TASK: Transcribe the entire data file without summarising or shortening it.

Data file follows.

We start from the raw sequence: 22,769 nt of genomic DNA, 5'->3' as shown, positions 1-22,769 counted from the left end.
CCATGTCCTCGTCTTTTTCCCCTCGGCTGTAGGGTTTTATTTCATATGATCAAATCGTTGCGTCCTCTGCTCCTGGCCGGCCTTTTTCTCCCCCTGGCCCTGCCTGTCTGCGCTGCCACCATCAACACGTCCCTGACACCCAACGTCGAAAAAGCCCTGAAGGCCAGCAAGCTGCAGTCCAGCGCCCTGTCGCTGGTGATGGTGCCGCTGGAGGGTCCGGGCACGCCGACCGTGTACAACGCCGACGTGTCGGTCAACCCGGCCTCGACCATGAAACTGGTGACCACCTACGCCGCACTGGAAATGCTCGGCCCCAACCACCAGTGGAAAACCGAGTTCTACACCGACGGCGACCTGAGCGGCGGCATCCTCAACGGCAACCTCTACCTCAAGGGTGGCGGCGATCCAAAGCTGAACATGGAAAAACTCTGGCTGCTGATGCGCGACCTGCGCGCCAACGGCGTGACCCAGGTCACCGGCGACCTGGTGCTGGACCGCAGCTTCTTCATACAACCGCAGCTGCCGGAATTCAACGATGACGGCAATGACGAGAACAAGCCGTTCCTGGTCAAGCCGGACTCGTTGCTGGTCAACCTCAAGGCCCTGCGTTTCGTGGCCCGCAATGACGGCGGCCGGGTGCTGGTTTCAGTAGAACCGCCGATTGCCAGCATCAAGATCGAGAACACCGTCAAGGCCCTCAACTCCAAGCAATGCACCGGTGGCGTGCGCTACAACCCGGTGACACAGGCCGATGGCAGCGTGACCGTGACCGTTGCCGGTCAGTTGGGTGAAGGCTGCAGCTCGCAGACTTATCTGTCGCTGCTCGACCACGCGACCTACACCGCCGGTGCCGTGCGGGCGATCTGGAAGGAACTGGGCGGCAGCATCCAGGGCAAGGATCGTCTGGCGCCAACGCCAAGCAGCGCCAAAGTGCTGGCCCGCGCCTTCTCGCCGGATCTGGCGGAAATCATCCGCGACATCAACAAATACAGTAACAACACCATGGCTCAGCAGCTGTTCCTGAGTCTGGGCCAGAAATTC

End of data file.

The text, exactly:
We start from the raw sequence: 22,769 nt of genomic DNA, 5'->3' as shown, positions 1-22,769 counted from the left end.
CCATGTCCTCGTCTTTTTCCCCTCGGCTGTAGGGTTTTATTTCATATGATCAAATCGTTGCGTCCTCTGCTCCTGGCCGGCCTTTTTCTCCCCCTGGCCCTGCCTGTCTGCGCTGCCACCATCAACACGTCCCTGACACCCAACGTCGAAAAAGCCCTGAAGGCCAGCAAGCTGCAGTCCAGCGCCCTGTCGCTGGTGATGGTGCCGCTGGAGGGTCCGGGCACGCCGACCGTGTACAACGCCGACGTGTCGGTCAACCCGGCCTCGACCATGAAACTGGTGACCACCTACGCCGCACTGGAAATGCTCGGCCCCAACCACCAGTGGAAAACCGAGTTCTACACCGACGGCGACCTGAGCGGCGGCATCCTCAACGGCAACCTCTACCTCAAGGGTGGCGGCGATCCAAAGCTGAACATGGAAAAACTCTGGCTGCTGATGCGCGACCTGCGCGCCAACGGCGTGACCCAGGTCACCGGCGACCTGGTGCTGGACCGCAGCTTCTTCATACAACCGCAGCTGCCGGAATTCAACGATGACGGCAATGACGAGAACAAGCCGTTCCTGGTCAAGCCGGACTCGTTGCTGGTCAACCTCAAGGCCCTGCGTTTCGTGGCCCGCAATGACGGCGGCCGGGTGCTGGTTTCAGTAGAACCGCCGATTGCCAGCATCAAGATCGAGAACACCGTCAAGGCCCTCAACTCCAAGCAATGCACCGGTGGCGTGCGCTACAACCCGGTGACACAGGCCGATGGCAGCGTGACCGTGACCGTTGCCGGTCAGTTGGGTGAAGGCTGCAGCTCGCAGACTTATCTGTCGCTGCTCGACCACGCGACCTACACCGCCGGTGCCGTGCGGGCGATCTGGAAGGAACTGGGCGGCAGCATCCAGGGCAAGGATCGTCTGGCGCCAACGCCAAGCAGCGCCAAAGTGCTGGCCCGCGCCTTCTCGCCGGATCTGGCGGAAATCATCCGCGACATCAACAAATACAGTAACAACACCATGGCTCAGCAGCTGTTCCTGAGTCTGGGCCAGAAATTC